That was just the beginning. Since then she's released two albums, Free Yourself and Fantasia; written a book, Life Is Not a Fairy Tale; and watched her life story be made into a TV movie. Her most recent victory was taking on the role of Celie in the Broadway musical The Color Purple.
Since I discovered Alice Walker's novel years ago, I've loved this story of the triumph of the spirit in all its forms—as a book (it remains one of my favorites), a movie (I played Sofia), and a Broadway musical (I co-produced it). Yet when I saw Fantasia's transformative performance, I experienced this work in a completely new way. Fantasia—a rape survivor who is every bit as victorious over adversity as Celie—fully embodies the character. By the end, there is not a dry eye in the house as she sings Celie's famous refrain: "I'm beautiful, and I'm here."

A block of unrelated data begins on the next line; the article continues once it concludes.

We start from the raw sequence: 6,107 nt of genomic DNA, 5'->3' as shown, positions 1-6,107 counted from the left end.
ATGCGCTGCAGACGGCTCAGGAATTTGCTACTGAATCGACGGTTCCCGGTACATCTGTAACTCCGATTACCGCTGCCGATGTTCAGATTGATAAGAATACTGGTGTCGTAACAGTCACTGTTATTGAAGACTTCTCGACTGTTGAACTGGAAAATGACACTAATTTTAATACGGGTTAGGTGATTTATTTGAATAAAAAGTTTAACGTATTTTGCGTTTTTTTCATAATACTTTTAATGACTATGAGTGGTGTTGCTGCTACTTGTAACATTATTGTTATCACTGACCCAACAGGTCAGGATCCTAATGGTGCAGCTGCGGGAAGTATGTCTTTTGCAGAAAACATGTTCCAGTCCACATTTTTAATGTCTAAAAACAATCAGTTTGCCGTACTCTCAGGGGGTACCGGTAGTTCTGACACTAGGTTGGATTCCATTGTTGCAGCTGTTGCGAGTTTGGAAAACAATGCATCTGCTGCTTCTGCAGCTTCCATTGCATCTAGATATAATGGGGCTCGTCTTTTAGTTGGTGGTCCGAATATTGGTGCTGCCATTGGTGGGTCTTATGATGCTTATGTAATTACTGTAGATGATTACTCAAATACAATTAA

Oprah: When did you first realize that you had a voice that could move people?
Fantasia: I've been singing in church since I was little; my grandmother is a pastor. When I was about 9, an elderly woman came up to me, crying, and said, "I want you to know that you touched me." My mother later told me that God had given me a gift, but I had low self-esteem. I seemed so different from other kids; I grew up in church and felt a connection with God, and a lot of kids my age really didn't understand that.
Oprah: We've all heard the story that you once couldn't read very well. Were you having problems in school?
Fantasia: Our family made two gospel albums that were pretty successful, and we were out on the road a lot, so I missed classes. When I realized I was having trouble reading, I was too embarrassed to ask for help. Some teachers believed in me, but I just wasn't focused on school—I was into the music and trying to please my dad.